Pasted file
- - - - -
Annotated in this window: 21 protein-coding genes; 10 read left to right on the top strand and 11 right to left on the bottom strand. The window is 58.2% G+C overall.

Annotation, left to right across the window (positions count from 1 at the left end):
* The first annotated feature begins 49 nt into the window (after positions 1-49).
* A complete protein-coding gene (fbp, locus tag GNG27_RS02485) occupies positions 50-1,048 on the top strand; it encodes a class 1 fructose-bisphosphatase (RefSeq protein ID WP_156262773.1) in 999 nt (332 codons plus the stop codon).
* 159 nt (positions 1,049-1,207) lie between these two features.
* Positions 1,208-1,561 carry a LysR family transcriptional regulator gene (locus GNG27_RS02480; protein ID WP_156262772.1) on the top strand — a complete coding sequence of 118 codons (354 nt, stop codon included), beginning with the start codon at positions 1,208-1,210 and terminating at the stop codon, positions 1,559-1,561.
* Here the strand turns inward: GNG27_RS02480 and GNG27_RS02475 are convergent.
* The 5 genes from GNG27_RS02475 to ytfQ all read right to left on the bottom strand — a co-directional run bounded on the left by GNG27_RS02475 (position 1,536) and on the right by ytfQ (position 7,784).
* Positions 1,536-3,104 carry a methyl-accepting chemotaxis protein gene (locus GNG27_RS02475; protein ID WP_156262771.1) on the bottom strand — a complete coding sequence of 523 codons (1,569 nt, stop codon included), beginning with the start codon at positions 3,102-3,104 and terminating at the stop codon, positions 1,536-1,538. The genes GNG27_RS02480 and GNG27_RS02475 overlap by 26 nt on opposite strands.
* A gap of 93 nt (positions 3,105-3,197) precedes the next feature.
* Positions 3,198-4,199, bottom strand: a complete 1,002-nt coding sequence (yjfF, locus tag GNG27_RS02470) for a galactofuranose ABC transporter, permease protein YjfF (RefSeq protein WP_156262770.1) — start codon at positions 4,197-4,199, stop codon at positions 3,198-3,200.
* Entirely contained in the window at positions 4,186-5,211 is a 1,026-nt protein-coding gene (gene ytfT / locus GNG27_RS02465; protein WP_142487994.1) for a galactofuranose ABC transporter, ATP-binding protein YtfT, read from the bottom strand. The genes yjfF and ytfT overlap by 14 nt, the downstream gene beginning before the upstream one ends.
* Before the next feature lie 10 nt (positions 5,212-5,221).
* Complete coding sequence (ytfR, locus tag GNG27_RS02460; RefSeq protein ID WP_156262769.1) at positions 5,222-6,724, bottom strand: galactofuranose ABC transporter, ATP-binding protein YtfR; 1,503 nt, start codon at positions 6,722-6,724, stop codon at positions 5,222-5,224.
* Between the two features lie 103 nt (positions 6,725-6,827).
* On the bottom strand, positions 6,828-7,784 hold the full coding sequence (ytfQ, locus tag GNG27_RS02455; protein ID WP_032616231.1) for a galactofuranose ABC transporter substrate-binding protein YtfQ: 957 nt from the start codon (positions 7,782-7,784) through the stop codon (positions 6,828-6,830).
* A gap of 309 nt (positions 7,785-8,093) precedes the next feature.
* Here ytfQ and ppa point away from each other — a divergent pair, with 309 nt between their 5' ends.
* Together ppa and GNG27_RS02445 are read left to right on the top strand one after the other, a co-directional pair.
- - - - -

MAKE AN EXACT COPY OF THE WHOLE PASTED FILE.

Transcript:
Annotated in this window: 21 protein-coding genes; 10 read left to right on the top strand and 11 right to left on the bottom strand. The window is 58.2% G+C overall.

Annotation, left to right across the window (positions count from 1 at the left end):
* The first annotated feature begins 49 nt into the window (after positions 1-49).
* A complete protein-coding gene (fbp, locus tag GNG27_RS02485) occupies positions 50-1,048 on the top strand; it encodes a class 1 fructose-bisphosphatase (RefSeq protein ID WP_156262773.1) in 999 nt (332 codons plus the stop codon).
* 159 nt (positions 1,049-1,207) lie between these two features.
* Positions 1,208-1,561 carry a LysR family transcriptional regulator gene (locus GNG27_RS02480; protein ID WP_156262772.1) on the top strand — a complete coding sequence of 118 codons (354 nt, stop codon included), beginning with the start codon at positions 1,208-1,210 and terminating at the stop codon, positions 1,559-1,561.
* Here the strand turns inward: GNG27_RS02480 and GNG27_RS02475 are convergent.
* The 5 genes from GNG27_RS02475 to ytfQ all read right to left on the bottom strand — a co-directional run bounded on the left by GNG27_RS02475 (position 1,536) and on the right by ytfQ (position 7,784).
* Positions 1,536-3,104 carry a methyl-accepting chemotaxis protein gene (locus GNG27_RS02475; protein ID WP_156262771.1) on the bottom strand — a complete coding sequence of 523 codons (1,569 nt, stop codon included), beginning with the start codon at positions 3,102-3,104 and terminating at the stop codon, positions 1,536-1,538. The genes GNG27_RS02480 and GNG27_RS02475 overlap by 26 nt on opposite strands.
* A gap of 93 nt (positions 3,105-3,197) precedes the next feature.
* Positions 3,198-4,199, bottom strand: a complete 1,002-nt coding sequence (yjfF, locus tag GNG27_RS02470) for a galactofuranose ABC transporter, permease protein YjfF (RefSeq protein WP_156262770.1) — start codon at positions 4,197-4,199, stop codon at positions 3,198-3,200.
* Entirely contained in the window at positions 4,186-5,211 is a 1,026-nt protein-coding gene (gene ytfT / locus GNG27_RS02465; protein WP_142487994.1) for a galactofuranose ABC transporter, ATP-binding protein YtfT, read from the bottom strand. The genes yjfF and ytfT overlap by 14 nt, the downstream gene beginning before the upstream one ends.
* Before the next feature lie 10 nt (positions 5,212-5,221).
* Complete coding sequence (ytfR, locus tag GNG27_RS02460; RefSeq protein ID WP_156262769.1) at positions 5,222-6,724, bottom strand: galactofuranose ABC transporter, ATP-binding protein YtfR; 1,503 nt, start codon at positions 6,722-6,724, stop codon at positions 5,222-5,224.
* Between the two features lie 103 nt (positions 6,725-6,827).
* On the bottom strand, positions 6,828-7,784 hold the full coding sequence (ytfQ, locus tag GNG27_RS02455; protein ID WP_032616231.1) for a galactofuranose ABC transporter substrate-binding protein YtfQ: 957 nt from the start codon (positions 7,782-7,784) through the stop codon (positions 6,828-6,830).
* A gap of 309 nt (positions 7,785-8,093) precedes the next feature.
* Here ytfQ and ppa point away from each other — a divergent pair, with 309 nt between their 5' ends.
* Together ppa and GNG27_RS02445 are read left to right on the top strand one after the other, a co-directional pair.